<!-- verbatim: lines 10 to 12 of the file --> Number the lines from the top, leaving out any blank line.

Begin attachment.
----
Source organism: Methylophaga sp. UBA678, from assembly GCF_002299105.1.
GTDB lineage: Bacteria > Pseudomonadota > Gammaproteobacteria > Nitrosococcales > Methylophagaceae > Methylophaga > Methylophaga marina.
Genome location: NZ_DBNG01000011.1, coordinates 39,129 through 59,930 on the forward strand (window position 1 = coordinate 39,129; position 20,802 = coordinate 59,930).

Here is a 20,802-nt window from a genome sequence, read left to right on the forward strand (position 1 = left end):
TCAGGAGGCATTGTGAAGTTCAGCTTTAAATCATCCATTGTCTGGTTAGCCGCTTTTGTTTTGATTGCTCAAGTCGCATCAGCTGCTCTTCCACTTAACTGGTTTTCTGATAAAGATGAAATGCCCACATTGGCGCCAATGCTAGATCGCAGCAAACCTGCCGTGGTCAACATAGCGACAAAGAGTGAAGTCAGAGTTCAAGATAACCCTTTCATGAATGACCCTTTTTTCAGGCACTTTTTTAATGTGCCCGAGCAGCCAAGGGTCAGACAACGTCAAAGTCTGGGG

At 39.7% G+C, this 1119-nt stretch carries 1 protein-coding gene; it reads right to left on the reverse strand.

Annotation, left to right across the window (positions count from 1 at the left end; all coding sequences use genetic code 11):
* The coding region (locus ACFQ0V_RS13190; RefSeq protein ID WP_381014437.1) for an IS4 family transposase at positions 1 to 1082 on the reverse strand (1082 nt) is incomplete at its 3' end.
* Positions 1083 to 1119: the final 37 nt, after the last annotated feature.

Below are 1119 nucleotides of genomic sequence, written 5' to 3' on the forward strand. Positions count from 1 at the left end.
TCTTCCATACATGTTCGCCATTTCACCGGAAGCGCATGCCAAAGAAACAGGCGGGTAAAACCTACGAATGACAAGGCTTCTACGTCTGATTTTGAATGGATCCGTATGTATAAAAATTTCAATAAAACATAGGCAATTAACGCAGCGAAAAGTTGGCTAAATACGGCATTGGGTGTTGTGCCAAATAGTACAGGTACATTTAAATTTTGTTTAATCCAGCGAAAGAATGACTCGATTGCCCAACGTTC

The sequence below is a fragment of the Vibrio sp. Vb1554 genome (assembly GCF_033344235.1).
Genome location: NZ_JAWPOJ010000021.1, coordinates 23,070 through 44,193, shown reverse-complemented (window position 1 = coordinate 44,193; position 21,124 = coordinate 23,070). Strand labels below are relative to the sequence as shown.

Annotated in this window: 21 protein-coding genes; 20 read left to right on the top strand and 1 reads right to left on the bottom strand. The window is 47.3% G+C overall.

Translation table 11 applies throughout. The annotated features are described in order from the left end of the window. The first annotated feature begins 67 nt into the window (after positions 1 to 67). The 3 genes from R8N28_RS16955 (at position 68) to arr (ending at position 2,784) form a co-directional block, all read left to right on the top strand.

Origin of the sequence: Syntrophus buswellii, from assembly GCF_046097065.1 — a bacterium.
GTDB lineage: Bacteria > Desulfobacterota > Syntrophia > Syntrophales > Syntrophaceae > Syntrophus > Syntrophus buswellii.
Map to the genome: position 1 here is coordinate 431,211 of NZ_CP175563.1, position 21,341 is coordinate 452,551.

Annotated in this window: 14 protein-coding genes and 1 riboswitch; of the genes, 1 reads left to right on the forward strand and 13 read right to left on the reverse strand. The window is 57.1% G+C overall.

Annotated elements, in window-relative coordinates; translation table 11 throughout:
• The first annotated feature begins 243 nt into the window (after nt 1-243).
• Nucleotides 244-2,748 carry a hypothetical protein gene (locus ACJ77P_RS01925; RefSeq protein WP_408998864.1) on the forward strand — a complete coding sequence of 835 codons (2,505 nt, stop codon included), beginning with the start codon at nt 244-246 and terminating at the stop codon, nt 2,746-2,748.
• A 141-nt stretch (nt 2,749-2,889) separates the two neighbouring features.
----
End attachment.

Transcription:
Below are 1119 nucleotides of genomic sequence, written 5' to 3' on the forward strand. Positions count from 1 at the left end.
TCTTCCATACATGTTCGCCATTTCACCGGAAGCGCATGCCAAAGAAACAGGCGGGTAAAACCTACGAATGACAAGGCTTCTACGTCTGATTTTGAATGGATCCGTATGTATAAAAATTTCAATAAAACATAGGCAATTAACGCAGCGAAAAGTTGGCTAAATACGGCATTGGGTGTTGTGCCAAATAGTACAGGTACATTTAAATTTTGTTTAATCCAGCGAAAGAATGACTCGATTGCCCAACGTTC

The sequence below is a fragment of the Vibrio sp. Vb1554 genome (assembly GCF_033344235.1).